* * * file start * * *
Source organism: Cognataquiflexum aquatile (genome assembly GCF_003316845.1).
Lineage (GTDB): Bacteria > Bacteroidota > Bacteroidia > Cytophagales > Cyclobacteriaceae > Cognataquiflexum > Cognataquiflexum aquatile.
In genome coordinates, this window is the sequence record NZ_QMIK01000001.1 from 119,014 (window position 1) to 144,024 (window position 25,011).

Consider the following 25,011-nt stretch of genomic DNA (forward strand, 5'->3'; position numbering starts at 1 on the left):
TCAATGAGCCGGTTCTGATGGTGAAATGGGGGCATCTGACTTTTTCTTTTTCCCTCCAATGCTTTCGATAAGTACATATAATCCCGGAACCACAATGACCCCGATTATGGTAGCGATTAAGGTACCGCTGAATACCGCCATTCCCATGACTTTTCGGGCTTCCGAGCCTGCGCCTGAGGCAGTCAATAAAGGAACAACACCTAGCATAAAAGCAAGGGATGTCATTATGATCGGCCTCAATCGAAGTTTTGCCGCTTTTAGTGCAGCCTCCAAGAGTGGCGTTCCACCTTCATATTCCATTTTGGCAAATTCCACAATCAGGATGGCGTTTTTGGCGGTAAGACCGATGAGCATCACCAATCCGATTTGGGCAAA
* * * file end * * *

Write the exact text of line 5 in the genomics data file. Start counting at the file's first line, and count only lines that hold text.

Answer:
TCAATGAGCCGGTTCTGATGGTGAAATGGGGGCATCTGACTTTTTCTTTTTCCCTCCAATGCTTTCGATAAGTACATATAATCCCGGAACCACAATGACCCCGATTATGGTAGCGATTAAGGTACCGCTGAATACCGCCATTCCCATGACTTTTCGGGCTTCCGAGCCTGCGCCTGAGGCAGTCAATAAAGGAACAACACCTAGCATAAAAGCAAGGGATGTCATTATGATCGGCCTCAATCGAAGTTTTGCCGCTTTTAGTGCAGCCTCCAAGAGTGGCGTTCCACCTTCATATTCCATTTTGGCAAATTCCACAATCAGGATGGCGTTTTTGGCGGTAAGACCGATGAGCATCACCAATCCGATTTGGGCAAA